Sustainability in Apparel — Part 2

By November 10th, 2020Sustainability
Sustainability in Apparel — Part 2

Sustainability in Apparel — Part 2

Rob Hartman
Posted by Rob Hartman
June 19th, 2020 in Sustainability

Better Planning. Less Waste. Higher Revenue

A move towards a circular closed-loop system of production to recycling apparel is the holy grail.

Addressing this issue fully is an extremely complex task. It is becoming increasingly clear that the issue must be addressed by the industry, governments and society as a whole. Apparel brands and retailers can take steps but can not solve the problem solely on their own. To ultimately be successful, industry will have to work together with regulators to pass fair and effective production and waste management laws, partner with customers to educate them on the issue and what they can do to minimize their impact and with the recycling and waste management companies to enable the industry to move from a take-make-waste model to a circular closed-loop process that takes thoughtfully enables merchandise to be produced, used, reused, and recycled to the fullest extent.

The direct retail impact.

A move towards a circular closed-loop system of production to recycling apparel is the holy grail. However, it is a significant commitment and an ongoing journey on which retailer and indeed the industry and society will need to embark upon. Updates to global manufacturing process, fabric selections, as well changes in both civic regulations and consumer attitudes are required. However, sans an industry and global initiative, each retailer can begin to take steps today. Steps from evaluating each phase in their manufacturing process to their retail experience with shoppers.

Pick the right materials.

Selecting fabrics and materials based on sustainability criteria such as the amount of water, chemicals, and energy used in their production as well as how easily they can be recycled are critical first steps for all apparel retailers to consider. Additional consideration of using materials that have secondary environmental effects such as polyester that contribute to the introduction of micro plastics into the water supply from wear and washing should also be evaluated.

Finally, the ability for a material to recycled is an important factor. This variable is multifaceted as the ability to recycle a material is dependent on whether or not the material can be recycled, the economic incentive to make recycling of the material practical and finally if there is a viable path for customers to easily recycle, donate for reuse or bring their garments back to the retailer.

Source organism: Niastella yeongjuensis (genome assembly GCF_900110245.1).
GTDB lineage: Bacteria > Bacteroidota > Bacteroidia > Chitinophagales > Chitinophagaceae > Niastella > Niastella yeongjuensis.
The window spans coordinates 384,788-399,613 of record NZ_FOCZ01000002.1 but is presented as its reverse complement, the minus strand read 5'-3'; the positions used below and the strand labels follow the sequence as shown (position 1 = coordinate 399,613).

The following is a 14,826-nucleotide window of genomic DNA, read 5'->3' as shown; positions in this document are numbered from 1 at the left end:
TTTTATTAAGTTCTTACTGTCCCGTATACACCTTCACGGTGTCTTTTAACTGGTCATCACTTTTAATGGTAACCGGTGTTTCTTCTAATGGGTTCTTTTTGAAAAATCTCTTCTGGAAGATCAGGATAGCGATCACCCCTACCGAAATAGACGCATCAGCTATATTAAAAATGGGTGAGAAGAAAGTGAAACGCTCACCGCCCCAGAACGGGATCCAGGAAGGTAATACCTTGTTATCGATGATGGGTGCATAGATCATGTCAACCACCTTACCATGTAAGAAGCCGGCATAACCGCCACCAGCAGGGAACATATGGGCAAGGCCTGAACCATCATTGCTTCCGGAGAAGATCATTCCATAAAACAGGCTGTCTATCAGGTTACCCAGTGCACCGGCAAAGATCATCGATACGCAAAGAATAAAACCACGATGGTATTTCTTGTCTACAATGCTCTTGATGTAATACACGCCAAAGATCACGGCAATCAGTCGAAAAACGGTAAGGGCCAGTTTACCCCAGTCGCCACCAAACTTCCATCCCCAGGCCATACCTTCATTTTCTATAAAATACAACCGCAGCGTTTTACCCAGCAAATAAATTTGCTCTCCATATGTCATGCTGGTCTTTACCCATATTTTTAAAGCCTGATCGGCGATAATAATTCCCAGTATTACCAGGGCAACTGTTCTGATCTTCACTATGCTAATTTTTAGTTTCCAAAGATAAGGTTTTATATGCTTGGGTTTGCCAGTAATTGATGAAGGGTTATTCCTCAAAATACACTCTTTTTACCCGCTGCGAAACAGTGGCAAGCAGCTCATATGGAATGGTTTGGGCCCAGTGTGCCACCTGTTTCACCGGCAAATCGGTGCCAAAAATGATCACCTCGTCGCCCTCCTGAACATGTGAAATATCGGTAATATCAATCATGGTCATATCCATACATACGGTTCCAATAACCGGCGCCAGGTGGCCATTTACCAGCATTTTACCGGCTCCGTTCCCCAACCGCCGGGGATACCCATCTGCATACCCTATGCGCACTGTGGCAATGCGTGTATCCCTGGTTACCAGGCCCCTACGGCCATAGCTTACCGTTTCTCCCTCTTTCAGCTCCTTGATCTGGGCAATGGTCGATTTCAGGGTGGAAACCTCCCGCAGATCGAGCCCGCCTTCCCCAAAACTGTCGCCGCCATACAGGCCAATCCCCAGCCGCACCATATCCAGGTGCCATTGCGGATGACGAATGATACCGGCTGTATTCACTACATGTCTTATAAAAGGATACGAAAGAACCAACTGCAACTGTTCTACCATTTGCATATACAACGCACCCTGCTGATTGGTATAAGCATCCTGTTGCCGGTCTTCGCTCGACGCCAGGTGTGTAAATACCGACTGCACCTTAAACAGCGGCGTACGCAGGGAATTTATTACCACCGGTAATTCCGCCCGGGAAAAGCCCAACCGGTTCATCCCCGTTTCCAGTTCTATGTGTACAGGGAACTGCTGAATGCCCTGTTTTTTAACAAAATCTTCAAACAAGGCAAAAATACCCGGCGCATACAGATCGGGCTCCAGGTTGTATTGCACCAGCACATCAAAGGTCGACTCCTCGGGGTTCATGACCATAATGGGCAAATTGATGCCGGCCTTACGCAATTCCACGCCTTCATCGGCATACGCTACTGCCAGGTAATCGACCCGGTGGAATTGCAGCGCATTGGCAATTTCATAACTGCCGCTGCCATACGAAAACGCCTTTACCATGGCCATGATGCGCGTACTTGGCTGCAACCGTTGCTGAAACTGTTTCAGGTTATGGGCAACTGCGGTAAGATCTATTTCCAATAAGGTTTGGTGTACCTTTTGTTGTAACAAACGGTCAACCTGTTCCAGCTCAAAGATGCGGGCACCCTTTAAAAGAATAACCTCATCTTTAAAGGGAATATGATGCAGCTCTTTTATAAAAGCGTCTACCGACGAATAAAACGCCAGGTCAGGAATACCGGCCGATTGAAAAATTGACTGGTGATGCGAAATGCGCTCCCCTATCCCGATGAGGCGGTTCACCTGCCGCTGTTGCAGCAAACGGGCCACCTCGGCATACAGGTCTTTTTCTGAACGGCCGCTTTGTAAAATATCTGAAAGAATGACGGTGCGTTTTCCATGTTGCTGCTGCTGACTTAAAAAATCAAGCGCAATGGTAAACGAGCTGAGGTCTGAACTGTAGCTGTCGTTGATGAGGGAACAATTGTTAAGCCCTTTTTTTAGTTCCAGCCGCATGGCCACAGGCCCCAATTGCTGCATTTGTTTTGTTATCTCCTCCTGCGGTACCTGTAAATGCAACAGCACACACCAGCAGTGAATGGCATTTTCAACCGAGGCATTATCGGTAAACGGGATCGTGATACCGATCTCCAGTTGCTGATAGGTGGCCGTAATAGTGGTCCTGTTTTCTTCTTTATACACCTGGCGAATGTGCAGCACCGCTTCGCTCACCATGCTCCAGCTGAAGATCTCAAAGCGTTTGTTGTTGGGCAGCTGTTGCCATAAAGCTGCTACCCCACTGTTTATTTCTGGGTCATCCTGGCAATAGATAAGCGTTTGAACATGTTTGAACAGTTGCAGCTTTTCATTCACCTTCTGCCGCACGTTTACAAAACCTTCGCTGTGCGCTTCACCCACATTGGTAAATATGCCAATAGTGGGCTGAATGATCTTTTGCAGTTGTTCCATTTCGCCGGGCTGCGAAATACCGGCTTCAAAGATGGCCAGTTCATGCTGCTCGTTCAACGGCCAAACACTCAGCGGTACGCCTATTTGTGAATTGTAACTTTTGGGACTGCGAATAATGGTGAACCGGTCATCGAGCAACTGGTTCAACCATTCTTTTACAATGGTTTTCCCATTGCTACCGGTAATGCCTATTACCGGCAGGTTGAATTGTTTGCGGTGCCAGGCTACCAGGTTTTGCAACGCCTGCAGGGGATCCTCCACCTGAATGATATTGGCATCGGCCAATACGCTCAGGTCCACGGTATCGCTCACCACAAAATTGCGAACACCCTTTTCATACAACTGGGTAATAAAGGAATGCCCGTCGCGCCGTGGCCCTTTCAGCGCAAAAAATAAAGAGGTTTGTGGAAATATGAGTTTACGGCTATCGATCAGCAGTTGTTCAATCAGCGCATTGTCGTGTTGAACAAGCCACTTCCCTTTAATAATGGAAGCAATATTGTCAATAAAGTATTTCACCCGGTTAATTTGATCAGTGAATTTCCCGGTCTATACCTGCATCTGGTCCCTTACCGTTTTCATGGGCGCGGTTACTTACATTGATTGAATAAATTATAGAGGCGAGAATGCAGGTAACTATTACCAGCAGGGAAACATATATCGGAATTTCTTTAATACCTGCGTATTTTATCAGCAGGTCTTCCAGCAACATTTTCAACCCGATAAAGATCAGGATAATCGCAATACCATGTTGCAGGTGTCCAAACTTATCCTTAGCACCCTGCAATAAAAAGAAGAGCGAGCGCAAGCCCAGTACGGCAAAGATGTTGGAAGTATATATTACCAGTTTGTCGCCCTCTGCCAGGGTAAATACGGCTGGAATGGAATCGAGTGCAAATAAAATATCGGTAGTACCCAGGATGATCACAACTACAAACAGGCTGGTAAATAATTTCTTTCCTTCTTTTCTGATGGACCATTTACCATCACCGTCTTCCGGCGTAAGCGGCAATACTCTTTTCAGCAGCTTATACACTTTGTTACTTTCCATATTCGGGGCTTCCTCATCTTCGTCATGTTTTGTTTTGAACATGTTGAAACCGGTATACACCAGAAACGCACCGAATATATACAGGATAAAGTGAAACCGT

Buy the right amount.

The production phase in the apparel industry is one of the steps that generates a significant amount of waste and therefore, represents an opportunity for quick improvements in a retailer’s credible commitment to sustainability. There are multiple sources of waste that originate in the production phase from the creation of samples, production off-cuts and pattern scraps, and defects. Overstock purchases exasperate these sources of waste, e.g. the generation of production off-cuts and pattern scraps that inevitably end up in a landfill as well as the number of defects that are created that also end up in landfills or in some cases sold at discount or second hand stores.

Apparel retailers tend to favour over ordering compared to being in a stock out position. Given the impact of stock outs and the historically high margins on apparel, this is understandable. Not having a product can mean the lifetime loss of customers. Having too much product is less of an issue as it can be cleared at a profit, albeit at a lower margin, by sales, discounts and outlet centres.

With the rise of advanced AI based technologies, apparel retailers now have the ability to minimize both under and overstock positions. Retailers can us cloud-based AI solutions to plan, buy and allocate more effectively to reduce the incidence of stock outs and minimize the amount of overstock merchandise. This approach represents a large financial upside for the retailer as better planning not only drives sustainability by decreasing waste through the supply chain, it optimizes the investment in merchandise increasing both the apparel retailers margin and revenues. It is truly an all around winning situation for retailers, customers, suppliers and the environment.

Surveys show that shoppers are buying more apparel and using it fewer times than only ten years ago. Apparel retailers can do much to help educate shoppers as to the environmental impact of these choices. Encouraging shoppers to keep and use their garments longer, take care in how often they launder and make sure that they take the time to donate their used merchandise are all very helpful first steps in enlisting shoppers in the effort to improve the industry as a whole and your company’s bottom-line.

At FIND, we offer FIND Plan and FIND Periscope . FIND Periscope is an excellent place to start. Periscope provides retailers a deep dive into their data, enabling them to understand exactly what use cases their data can support, where there are improvements to be made and receive a set of best practice recommendations. Whether taking the journey with your own teams, a third party or FIND, it is critical that retailers get started to measure just how AI-ready their data is.

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